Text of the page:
Despite having similar looks to its predecessor, the new 14-inch T400s is markedly thinner and lighter than the original T400, creating a highly portable machine that still packs a full-powered Core 2 Duo processor under the hood, unlike … Read more
Correction at 7:20 a.m. PDT June 23: The energy production of the tiles has been fixed. The tiles can generate 860 kilowatt hours per square (or per 100 square feet) annually in an area with "5.8 peak sun hours" per day.
Will a better aesthetic tempt more people into going solar? SRS Energy is betting on it.
The company has partnered with US Tile, a leading manufacturer of Spanish, slate, and shake roof tiles, to design solar panels with the exact same shapes as their clay counterparts.
The result is solar tiles that can be … Read more
PARIS--CNET got a "world first" teaser at a Dell keynote here in Paris, when Dell execs Michael Tatelman (pictured right) and Phil Bryant surreptitiously showed off two new laptops coming to the company's Inspiron lineup--both described as belonging to the "thin and light" category (as opposed to fat and clunky, one trusts).
Similar to the stunt the PC maker pulled at CES in January with the Adamo, nothing was revealed about specs. We were able to talk with Tatelman after his keynote, where he confirmed both models would launch in "late summer" this … Read more
Owning a portable powerhouse of a lap-dwelling machine may be a bit economically out-of-reach for some, but there's never been a better time to get a decently-performing laptop for a great value. Just follow these tips:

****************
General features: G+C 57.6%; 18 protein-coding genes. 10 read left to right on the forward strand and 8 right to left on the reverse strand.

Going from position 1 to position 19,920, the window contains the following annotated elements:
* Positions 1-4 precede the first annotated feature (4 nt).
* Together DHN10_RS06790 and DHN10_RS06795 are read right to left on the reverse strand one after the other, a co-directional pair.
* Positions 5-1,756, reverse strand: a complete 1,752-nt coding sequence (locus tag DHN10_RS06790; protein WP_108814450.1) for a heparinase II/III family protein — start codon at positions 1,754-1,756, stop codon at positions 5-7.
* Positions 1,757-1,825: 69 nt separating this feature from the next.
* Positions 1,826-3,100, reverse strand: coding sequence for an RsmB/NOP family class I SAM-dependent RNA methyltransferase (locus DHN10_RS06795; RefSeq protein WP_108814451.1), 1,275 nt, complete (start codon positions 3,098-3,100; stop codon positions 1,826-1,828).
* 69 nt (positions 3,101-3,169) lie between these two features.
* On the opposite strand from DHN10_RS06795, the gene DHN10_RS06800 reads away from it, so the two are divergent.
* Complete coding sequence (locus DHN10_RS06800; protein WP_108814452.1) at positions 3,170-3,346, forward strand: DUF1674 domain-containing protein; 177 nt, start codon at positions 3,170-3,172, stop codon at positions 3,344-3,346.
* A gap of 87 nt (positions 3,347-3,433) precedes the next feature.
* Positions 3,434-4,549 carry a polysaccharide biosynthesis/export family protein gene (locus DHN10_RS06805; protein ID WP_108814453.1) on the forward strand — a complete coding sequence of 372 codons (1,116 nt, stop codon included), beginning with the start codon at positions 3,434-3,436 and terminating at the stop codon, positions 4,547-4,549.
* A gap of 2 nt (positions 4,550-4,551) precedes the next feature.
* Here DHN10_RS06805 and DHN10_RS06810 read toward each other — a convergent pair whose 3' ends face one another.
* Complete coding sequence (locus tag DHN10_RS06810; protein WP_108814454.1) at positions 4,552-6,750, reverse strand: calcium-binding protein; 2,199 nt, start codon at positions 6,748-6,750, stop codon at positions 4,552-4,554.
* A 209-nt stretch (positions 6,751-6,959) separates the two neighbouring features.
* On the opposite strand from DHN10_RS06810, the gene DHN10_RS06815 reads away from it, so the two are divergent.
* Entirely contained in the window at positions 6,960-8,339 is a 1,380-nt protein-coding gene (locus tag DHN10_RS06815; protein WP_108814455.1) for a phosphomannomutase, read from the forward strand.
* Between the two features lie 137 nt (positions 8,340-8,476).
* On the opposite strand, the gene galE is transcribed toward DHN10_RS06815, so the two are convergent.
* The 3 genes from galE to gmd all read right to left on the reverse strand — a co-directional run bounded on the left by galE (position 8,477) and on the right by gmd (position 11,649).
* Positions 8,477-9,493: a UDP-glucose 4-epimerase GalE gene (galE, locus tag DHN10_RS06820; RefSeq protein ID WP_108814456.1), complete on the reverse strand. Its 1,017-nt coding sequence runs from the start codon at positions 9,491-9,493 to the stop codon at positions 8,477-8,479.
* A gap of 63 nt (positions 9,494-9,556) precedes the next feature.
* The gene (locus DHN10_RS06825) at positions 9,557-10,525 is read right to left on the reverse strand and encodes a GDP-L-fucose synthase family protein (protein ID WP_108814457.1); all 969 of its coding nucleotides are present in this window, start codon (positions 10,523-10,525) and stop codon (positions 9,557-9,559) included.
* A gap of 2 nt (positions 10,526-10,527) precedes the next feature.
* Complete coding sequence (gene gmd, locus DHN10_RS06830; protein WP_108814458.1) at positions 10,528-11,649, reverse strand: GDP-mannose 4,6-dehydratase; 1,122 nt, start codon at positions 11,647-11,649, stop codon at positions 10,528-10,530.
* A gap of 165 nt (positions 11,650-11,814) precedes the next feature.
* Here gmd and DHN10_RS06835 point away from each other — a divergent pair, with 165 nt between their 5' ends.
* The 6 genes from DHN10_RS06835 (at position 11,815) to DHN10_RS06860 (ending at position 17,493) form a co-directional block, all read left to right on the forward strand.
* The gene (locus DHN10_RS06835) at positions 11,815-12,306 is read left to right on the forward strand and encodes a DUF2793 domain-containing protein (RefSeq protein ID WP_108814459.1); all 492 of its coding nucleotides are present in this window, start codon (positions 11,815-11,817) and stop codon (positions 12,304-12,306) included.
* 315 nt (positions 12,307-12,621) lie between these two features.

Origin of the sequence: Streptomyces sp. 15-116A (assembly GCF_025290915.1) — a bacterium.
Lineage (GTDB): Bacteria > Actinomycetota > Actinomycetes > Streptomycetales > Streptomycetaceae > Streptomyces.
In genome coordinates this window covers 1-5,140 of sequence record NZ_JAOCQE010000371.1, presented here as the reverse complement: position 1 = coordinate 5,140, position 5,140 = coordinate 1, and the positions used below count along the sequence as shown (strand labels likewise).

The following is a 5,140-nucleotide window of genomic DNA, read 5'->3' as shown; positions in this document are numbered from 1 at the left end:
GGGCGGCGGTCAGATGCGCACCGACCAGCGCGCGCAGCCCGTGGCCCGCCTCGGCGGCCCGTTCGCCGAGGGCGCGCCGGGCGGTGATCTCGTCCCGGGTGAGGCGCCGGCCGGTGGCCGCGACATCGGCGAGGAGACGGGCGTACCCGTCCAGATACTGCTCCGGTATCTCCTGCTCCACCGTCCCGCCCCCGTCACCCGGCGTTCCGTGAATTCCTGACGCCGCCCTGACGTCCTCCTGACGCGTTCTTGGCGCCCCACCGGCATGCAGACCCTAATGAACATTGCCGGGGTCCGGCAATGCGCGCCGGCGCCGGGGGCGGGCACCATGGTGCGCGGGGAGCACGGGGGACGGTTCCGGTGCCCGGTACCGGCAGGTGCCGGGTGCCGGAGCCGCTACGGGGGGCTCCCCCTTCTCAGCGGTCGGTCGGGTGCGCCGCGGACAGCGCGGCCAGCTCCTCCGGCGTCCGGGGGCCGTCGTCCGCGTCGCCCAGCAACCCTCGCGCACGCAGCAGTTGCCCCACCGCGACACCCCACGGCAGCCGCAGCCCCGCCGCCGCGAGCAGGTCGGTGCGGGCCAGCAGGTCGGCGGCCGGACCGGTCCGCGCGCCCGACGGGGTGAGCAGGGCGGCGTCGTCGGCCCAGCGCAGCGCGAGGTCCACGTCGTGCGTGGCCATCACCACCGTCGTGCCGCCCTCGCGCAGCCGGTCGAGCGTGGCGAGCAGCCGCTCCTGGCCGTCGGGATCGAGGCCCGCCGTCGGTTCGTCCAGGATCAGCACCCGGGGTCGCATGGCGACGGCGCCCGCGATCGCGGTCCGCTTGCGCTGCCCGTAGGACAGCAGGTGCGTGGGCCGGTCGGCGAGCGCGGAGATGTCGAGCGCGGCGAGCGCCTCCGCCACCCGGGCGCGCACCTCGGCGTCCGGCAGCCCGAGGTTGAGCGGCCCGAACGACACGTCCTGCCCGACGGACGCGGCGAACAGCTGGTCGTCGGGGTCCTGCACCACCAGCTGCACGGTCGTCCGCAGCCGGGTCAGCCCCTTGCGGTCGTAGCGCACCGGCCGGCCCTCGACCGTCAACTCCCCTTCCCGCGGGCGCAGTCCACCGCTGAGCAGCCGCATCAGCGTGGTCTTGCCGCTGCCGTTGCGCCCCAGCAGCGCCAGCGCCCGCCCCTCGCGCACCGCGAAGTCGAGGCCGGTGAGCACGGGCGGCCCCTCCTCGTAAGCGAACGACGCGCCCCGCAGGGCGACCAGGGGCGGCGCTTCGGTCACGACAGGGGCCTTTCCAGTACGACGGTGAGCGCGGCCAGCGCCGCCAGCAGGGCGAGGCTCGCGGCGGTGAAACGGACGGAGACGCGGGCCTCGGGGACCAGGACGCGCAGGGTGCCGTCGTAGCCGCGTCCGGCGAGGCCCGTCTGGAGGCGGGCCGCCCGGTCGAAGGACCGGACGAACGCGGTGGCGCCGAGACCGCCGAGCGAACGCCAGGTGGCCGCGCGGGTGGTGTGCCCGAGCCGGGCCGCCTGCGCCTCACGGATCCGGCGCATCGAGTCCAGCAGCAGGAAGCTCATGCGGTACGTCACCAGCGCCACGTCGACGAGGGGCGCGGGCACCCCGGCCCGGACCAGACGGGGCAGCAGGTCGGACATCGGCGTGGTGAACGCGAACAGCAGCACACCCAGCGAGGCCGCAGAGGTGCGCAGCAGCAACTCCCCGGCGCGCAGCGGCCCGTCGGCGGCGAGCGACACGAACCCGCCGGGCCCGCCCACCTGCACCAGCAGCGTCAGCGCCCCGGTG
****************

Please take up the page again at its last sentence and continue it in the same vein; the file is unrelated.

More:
Try a Netbook. If your computing needs are low, or even basic (web browsing, office doc work, and not too much need for heavy-duty graphics or HD video), Netbooks offer a great package for very little money. Mainly equipped with Intel Atom processors and running Windows XP, they're not so great a multitasking, but they'll do the work that most computers handled five years ago with ease. Low-end Netbooks are where the best value's at, with some coming in at under $300, like Dell's Mini 10v. Some are on sale online for even less, or are subsidized by cell carriers (the HP Mini 1151nr costs $199). You will, however, need to sign up for a wireless 3G data plan for a subsidized Netbook, which will cost more in the long run than simply looking for free Wi-Fi hotspots.
Thin-and-light laptops are getting cheaper. It was just a year and a half ago when the MacBook Air cost an arm and a leg for super-light computing power. While the Air is more affordable now, there are a variety of similarly-powered machines running lower-cost CULV processors just hitting the market that cost even less. MSI's X340 is practically a Windows version of the MacBook Air, with an equally good form factor (but made of plastic instead of aluminum), but costs $800.
Leave off the extras. Go for the bare-bones configuration unless you really need more RAM or a larger hard drive -- those can sometimes be added later, usually for less money.… Read more
Netbooks had a rocky start last year in some markets, Intel's marketing chief said at the Intel investor meeting Tuesday.
"In the first period--June, July, August of last year--there were some in the retail channels that were shipping (Netbooks) as notebooks," Sean Maloney said in a question-and-answer session that was streamed over the Web. "They were running ads that had a continuum of notebooks and had this Netbooky thing in there--it was called a notebook. They had very high return rates and a couple of these guys had return rates in the 30 percent range, which … Read more